Jackson Lewis P.C. • January 28, 2020
News of an outbreak of a new coronavirus first identified in Wuhan, Hubei Province, China raises issues for employers and employees about the appropriate workplace responses.
Fisher Phillips • January 28, 2020
Although news outlets may be preoccupied with alarming updates about the spread of coronavirus – including several cases identified in the United States – employers don’t need to panic quite yet. As of today, the Centers for Disease Control and Prevention has labeled the current coronavirus outbreak as a serious public health threat but one where the immediate health risk to the general American public is considered low.
Jackson Lewis P.C. • January 28, 2020
The outbreak of a new coronavirus that is believed to have began in central Chinese city of Wuhan and now appears to be spreading to the United States is driving concerns for organizations around preparedness regarding their operations, their customers, and their employees. Both the Center for Disease Control and Prevention (CDC) and the State Department have issued travel advisories, and the CDC asks everyone who traveled to Wuhan in the last 14 days and experiences symptoms to seek medical care immediately.
Littler Mendelson, P.C. • January 21, 2020
On December 17, 2019, the Bureau of Labor Statistics (BLS) released its Census of Fatal Occupational Injuries Report for 2018.
Jackson Lewis P.C. • January 20, 2020
Since April of 2019, the Occupational Safety and Health Review Commission (“Commission”) has been a panel of one. After Chairwoman Heather MacDougall resigned from the Commission on March 31, 2019 and Commission Cynthia Attwood’s term ended in April of 2019, the Commission was left with one member, Commissioner James Sullivan, Jr. In July 2019, Mr. Sullivan was elevated to Chairman of the Commission and has sat in that position without a quorum since then. But that will soon change as the Senate has confirmed two appointees, both familiar faces to the Commission.
Nexsen Pruet • January 15, 2020
On January 7, 2020 OSHA used its Twitter account to remind covered employers to electronically submit the OSHA 300A summary for 2019 by no later than March 2, 2020. Covered employers for this purpose are those with establishments employing 250 or more workers and/or establishments employing 20 to 249 workers in certain industries with historically high rates of injury, including the construction, manufacturing, transportation, and healthcare industries.
Jackson Lewis P.C. • January 15, 2020
The Inflation Adjustment Act requires the Department of Labor to annually adjust its civil monetary penalties to adjust for inflation no later than January 15 of each year. Today, the Federal Register published the Federal Civil Penalties Inflation Adjustment Act Annual Adjustments for 2020. This final rule increases civil penalties the Department of Labor assesses including those issued by OSHA based on workplace inspections and potential violations of safety and health standards. The rule is effective today and the increased penalty rates will apply to any penalties assessed after the effective date of the rule. So beginning tomorrow, OSHA civil penalties will increase.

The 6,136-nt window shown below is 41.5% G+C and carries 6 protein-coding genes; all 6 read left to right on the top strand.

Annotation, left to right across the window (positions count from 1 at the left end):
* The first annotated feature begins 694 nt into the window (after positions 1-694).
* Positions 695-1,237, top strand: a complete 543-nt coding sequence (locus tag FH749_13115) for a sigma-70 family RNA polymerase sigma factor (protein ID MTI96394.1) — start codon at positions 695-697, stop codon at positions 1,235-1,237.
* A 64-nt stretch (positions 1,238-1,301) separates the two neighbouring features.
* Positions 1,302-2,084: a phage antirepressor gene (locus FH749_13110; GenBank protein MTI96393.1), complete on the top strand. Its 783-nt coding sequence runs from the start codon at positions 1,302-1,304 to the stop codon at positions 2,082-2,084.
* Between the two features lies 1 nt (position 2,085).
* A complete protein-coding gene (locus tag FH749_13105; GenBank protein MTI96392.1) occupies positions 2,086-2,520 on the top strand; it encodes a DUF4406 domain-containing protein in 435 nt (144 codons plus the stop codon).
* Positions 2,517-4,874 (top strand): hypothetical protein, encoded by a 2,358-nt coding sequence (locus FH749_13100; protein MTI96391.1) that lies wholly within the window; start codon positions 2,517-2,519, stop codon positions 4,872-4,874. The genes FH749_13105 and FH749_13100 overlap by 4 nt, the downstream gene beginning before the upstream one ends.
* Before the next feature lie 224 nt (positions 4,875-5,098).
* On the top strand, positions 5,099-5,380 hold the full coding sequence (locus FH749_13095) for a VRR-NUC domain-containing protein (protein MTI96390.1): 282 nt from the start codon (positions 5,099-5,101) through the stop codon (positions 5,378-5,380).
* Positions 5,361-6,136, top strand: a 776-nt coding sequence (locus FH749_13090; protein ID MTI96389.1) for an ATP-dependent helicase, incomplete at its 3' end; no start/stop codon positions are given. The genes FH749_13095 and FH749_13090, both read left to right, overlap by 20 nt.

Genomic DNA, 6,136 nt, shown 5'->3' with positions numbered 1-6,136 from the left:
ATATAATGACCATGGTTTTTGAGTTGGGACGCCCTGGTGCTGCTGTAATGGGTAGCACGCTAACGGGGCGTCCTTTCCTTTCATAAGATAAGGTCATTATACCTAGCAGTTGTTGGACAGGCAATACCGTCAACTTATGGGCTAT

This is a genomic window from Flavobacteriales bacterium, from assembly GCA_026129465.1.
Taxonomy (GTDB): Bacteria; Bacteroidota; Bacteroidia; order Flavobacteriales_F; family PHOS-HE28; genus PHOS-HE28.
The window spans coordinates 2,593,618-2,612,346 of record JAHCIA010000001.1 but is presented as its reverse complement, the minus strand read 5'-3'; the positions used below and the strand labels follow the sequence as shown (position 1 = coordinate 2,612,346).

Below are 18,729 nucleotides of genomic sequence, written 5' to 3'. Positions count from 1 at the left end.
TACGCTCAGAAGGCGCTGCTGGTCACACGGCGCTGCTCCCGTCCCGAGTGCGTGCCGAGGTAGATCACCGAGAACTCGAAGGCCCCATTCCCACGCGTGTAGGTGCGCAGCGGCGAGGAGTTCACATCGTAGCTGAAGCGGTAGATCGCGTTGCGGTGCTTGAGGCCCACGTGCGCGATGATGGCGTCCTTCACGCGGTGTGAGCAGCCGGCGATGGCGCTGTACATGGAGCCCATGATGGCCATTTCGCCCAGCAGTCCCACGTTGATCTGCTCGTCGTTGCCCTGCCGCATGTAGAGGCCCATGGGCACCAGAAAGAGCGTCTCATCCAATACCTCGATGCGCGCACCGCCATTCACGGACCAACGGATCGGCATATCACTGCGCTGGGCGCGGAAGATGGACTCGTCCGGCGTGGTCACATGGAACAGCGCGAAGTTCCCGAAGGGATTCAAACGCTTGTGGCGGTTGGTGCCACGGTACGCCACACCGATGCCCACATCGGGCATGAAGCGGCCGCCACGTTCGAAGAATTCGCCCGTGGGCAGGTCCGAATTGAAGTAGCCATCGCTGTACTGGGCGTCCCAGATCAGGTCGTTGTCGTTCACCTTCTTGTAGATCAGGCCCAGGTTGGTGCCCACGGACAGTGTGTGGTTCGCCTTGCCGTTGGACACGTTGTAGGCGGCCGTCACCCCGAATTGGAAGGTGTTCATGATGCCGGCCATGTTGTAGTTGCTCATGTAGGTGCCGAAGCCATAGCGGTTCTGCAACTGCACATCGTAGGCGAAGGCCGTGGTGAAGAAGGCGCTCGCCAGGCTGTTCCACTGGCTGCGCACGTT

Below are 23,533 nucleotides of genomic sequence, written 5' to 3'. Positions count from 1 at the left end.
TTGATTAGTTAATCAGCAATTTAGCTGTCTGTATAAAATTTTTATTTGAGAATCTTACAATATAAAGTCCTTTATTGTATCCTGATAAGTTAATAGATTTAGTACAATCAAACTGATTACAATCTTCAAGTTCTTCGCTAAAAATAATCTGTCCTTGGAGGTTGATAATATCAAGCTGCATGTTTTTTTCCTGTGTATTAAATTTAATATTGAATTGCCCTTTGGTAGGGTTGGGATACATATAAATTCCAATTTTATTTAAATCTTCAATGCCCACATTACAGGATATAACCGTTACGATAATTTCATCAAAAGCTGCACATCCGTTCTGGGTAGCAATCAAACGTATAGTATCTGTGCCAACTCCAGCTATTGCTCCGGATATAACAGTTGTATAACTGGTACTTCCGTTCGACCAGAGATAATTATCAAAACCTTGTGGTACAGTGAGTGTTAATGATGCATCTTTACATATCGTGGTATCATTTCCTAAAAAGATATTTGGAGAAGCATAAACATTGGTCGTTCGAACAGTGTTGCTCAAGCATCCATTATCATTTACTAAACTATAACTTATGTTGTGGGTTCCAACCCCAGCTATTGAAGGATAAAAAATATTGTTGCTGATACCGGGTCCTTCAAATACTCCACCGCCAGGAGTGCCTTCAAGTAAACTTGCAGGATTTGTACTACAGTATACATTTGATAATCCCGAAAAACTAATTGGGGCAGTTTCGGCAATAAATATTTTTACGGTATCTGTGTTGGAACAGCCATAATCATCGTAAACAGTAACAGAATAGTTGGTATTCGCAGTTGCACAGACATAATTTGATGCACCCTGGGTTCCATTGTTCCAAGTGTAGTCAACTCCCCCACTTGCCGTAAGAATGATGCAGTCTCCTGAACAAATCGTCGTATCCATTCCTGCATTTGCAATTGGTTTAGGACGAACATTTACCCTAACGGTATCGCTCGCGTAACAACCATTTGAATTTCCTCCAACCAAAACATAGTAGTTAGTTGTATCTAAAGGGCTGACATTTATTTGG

Littler Mendelson, P.C. • January 13, 2020
On October 8, 2019, the Occupational Safety and Health Administration (OSHA) issued a new Notice of Proposed Rulemaking on Occupational Exposure to Beryllium and Beryllium Compounds in Construction and Shipyard Sectors, 84 Fed. Reg. 53902 (Oct. 8, 2019). The proposed rule represents the latest in OSHA’s multi-year effort to attempt to regulate beryllium outside of general industry workplaces, where exposure to beryllium primarily exists. OSHA provided the public a 30-day period to submit written comments on the proposal, which ended on November 7, 2019. OSHA also held an informal public hearing on the proposed rule on December 3, 2019. Hearing participants have until January 16, 2020 to submit additional evidence and data on the proposal and until January 31, 2020 to submit final briefs and summations.
Ogletree Deakins • January 08, 2020
The Occupational Safety and Health Administration (OSHA) recently released an updated National Emphasis Program (NEP) to focus enforcement efforts on amputation hazards in manufacturing industries. It replaces the previous NEP, released in August 2015, which had expired on September 30, 2019. The new NEP will expire on December 10, 2024.
Littler Mendelson, P.C. • January 06, 2020
As the complexity of OSHA inspections increase and penalties rise, employers need to ensure that they are fully prepared for such site visits. In this podcast, Littler’s Brad Hammock, co-chair of the firm’s Workplace Safety and Health practice group, discusses steps employers can take to prepare their worksites for when OSHA “comes knocking.” From initial compliance to developing a written protocol for managing the inspection process, this podcast describes the key components for navigating an OSHA inspection.